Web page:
These vector vaccines need a combination of equipment, a similarly sterile environment, genetic engineering capabilities, vats and cell culture media to reproduce to grow these genetically-engineered viruses at an enormous scale, and proper equipment to knock them out.
These approaches have all worked against other infectious diseases in the past, which means that there’s a good chance that they could work for SARS-CoV-2. But building the proper facilities and staffing them with employees with sufficient know-how takes between five years and a decade, says Bigger.
Instead of building new facilities to take on these vaccines, it’d be prudent to repurpose existing factory lines to produce these newer products. But not every factory has all the equipment needed to produce these different platforms.
There’s another, potentially faster option that vaccine developers could go for: a vaccine platform called nucleic acid vaccines. This platform takes out the middle step of rejiggering another microbe to make target proteins.
The goal of nucleic acid vaccines is to get a person’s own cells to make the target proteins, rather than another microbe. By introducing genetic material that codes for the same kinds of protein markers in subunit vaccines, scientists could, at least theoretically, get the body to generate its own chemical catfish to trick its immune system.
The advantage of this approach is that nucleic acid vaccines are much faster to develop, Duthie says. As soon as scientists sequence a new virus or bacterial pathogen, they have the code they need to insert into a DNA package to be delivered to our cells. All they would need to do is reproduce the particular genetic sequence en masse. To do this, vaccine manufacturers would need to have supplies of specialized chemicals and protein building blocks to build the genetic material from scratch, and machines called thermal cyclers to piece them all together.
The only problem is, this type of vaccine has never been approved before. Scientists have considered them for a potential universal flu vaccine because they’d be so easy to make and refine but they never came to fruition. “To date, the immune responses have been fairly weak with these vaccines,” Duthie says, which means that those who received those vaccines didn’t develop immunological protection against these viruses.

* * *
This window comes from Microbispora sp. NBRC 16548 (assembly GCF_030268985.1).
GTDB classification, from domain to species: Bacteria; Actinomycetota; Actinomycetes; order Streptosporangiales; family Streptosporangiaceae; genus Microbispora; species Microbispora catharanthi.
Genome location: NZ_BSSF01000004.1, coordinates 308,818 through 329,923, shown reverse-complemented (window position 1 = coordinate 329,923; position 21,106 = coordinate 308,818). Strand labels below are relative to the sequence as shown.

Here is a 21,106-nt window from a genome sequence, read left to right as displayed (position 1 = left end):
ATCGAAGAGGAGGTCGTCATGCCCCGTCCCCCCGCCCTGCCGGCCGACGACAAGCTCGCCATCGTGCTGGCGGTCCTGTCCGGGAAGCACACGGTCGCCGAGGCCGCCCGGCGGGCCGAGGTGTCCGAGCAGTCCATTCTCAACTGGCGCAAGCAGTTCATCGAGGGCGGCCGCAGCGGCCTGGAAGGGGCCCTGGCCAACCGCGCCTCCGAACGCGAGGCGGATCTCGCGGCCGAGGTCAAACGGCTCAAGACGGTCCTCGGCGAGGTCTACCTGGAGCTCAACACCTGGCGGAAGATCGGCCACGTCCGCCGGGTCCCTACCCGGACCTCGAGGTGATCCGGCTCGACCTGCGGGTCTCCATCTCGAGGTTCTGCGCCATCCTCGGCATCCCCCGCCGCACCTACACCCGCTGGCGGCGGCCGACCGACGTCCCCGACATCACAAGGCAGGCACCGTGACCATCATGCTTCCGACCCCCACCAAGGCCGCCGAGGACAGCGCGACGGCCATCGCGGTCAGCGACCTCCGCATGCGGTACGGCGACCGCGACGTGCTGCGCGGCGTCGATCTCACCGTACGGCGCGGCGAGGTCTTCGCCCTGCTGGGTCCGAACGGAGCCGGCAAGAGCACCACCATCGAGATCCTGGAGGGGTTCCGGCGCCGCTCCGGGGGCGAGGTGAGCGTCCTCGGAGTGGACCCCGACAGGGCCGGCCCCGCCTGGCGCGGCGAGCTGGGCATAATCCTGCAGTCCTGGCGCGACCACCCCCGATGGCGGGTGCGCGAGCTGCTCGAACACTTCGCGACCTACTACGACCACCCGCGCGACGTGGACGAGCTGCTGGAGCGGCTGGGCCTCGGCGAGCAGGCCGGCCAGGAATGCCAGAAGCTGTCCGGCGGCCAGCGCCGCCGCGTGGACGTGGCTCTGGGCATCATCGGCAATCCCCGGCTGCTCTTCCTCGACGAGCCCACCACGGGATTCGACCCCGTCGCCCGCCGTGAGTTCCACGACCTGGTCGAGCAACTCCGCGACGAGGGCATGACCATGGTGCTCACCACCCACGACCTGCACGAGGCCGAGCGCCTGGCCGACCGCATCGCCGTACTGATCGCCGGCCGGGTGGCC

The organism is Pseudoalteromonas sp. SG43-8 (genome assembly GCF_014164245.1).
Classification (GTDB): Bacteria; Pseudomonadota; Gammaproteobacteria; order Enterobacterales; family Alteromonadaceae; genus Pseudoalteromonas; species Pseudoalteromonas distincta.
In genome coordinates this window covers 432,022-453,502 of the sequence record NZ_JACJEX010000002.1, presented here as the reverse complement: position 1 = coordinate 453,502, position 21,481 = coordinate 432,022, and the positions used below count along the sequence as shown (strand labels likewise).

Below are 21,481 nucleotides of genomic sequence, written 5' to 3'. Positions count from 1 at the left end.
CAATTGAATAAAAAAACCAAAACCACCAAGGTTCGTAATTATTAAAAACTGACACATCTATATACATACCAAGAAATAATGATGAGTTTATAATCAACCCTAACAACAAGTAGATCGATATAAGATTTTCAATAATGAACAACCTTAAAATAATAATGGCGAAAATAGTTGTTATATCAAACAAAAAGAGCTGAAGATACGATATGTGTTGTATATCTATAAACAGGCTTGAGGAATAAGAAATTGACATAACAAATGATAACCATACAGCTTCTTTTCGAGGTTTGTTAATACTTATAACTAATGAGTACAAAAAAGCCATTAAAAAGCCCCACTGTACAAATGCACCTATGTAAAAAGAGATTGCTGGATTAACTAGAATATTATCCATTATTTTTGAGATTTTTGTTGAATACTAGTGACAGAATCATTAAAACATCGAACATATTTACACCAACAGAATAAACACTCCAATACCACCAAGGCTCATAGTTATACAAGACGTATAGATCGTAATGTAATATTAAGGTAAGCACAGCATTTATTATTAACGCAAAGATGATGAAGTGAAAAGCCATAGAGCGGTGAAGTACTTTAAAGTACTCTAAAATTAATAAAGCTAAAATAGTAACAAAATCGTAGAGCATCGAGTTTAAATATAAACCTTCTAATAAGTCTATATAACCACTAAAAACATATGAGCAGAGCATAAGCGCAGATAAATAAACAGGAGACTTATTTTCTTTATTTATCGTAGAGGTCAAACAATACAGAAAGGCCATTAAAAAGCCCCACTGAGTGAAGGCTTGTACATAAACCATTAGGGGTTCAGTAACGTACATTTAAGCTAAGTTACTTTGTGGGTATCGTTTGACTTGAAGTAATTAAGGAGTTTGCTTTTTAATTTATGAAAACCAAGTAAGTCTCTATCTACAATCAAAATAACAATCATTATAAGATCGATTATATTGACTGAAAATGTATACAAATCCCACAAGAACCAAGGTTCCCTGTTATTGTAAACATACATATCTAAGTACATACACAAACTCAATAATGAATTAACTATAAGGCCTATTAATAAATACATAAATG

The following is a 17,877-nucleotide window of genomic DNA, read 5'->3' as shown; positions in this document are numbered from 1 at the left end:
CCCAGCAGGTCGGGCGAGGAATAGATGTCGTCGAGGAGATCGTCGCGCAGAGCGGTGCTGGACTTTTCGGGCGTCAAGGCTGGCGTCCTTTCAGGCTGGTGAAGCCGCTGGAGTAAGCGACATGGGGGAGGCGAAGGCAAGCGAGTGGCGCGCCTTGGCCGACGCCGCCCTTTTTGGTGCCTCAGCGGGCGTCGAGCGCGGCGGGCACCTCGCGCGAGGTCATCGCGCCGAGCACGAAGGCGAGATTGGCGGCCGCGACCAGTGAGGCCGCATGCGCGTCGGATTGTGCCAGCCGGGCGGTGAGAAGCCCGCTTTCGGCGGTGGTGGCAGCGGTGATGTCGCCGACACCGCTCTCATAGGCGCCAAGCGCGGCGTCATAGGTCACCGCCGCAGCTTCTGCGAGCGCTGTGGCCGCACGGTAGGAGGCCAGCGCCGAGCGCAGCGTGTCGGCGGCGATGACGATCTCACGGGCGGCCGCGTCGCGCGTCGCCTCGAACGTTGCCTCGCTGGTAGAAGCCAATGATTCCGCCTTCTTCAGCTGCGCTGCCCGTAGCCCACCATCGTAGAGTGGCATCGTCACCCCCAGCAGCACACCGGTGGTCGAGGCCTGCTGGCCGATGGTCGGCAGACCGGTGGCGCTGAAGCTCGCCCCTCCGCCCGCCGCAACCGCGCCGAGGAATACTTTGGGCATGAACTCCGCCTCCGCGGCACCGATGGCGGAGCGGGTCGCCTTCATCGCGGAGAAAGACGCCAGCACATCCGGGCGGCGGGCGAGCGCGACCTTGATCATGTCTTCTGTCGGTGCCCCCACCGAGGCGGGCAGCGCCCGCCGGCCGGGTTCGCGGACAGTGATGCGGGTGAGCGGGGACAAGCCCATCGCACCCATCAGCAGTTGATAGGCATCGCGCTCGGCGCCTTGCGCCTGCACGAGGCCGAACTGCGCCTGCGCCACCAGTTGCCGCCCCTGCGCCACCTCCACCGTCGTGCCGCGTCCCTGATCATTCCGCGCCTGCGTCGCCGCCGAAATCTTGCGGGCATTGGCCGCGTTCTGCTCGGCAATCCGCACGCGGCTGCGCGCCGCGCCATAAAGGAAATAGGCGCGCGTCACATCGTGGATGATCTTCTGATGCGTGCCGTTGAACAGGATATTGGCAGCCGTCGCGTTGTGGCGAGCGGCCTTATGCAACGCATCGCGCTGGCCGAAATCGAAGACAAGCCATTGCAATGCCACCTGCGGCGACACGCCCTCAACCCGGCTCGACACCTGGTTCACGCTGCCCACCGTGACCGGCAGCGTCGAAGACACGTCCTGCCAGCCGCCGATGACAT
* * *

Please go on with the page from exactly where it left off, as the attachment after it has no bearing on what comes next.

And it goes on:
Currently, over 20 SARS-CoV-2 vaccine candidates in the pool use some form of the nucleic acid platform approach; one of them, produced by the small Cambridge, Massachusetts-based biotech company Moderna, was the first to move on to safety clinical trials last month. The company also received nearly half a million dollars from the US federal government to scale up production and support more clinical testing down the line.
If the gamble pays off, it’d be huge not just for Covid-19, but for all future pandemics. Figuring out how to make sure that DNA- or mRNA-based vaccines protect against future infections would drastically speed up the production time for vaccines against other novel pathogens. But even if this tactic works for SARS-CoV-2—a big “if” that will take months to discern—there’s still a question of how to produce enough doses of the vaccine and get it to everyone that needs it.
That 12 to 18-month figure in which experts like Fauci predict we could have a vaccine doesn’t include how long it will take to manufacture all of those new vaccines and distribute them globally. How long that will take depends more on what kind of vaccines ultimately prove safe and effective against SARS-CoV-2.
For routine vaccines like the flu, manufacturers have figured out how to regularly roll out slightly modified vaccines twice per year (once for the northern hemisphere flu season, and once for the southern). Researchers at the World Health Organization evaluate all the evidence of possible flu strains and decide which ones vaccines manufacturers should make. For a novel virus hitting the entire globe at once, there’s no time to build entirely new factories to meet global demand. “We’re talking about scales of vaccines that haven’t been done before,” Duthie says. “When we start talking about doses [for any vaccine], 10 million was regarded as a lot. Now we’re sticking a ‘b’ on that figure.”
Duthie is also the vice president of Host Directed Therapeutics Bio Corp, a small Seattle-based startup that has also entered the Covid-19 vaccine race. His team’s approach is a hybrid, like the Oxford scientists’ approach: They’re inserting bits of SARS-CoV-2’s genetic material into parts of a non-replicating viral vector—essentially, biological bits that look like another virus, to help bits of SARS genetic material enter our cells. So far, they’re still in the animal testing stage of development, but they’ve spoken with several drug manufacturing companies to see how they could scale up production if they ever need to.
Each of the three broad platforms of vaccines puts different stressors on manufacturing plants. Without enough plants that can handle these different stressors, a vaccine can’t reach the public. Realistically, when vaccines start to show efficacy in human trials, existing drug manufacturing plants will have to repurpose their equipment to meet new needs. To truly meet global demand, several kinds of vaccines will have to be developed at once. Each factory can specialize in the vaccine type it has equipment for. That’s why it’s critical that research continues across multiple types of vaccines and hybrids.
The more options manufacturers have, the faster they produce any kind of vaccine for Covid-19.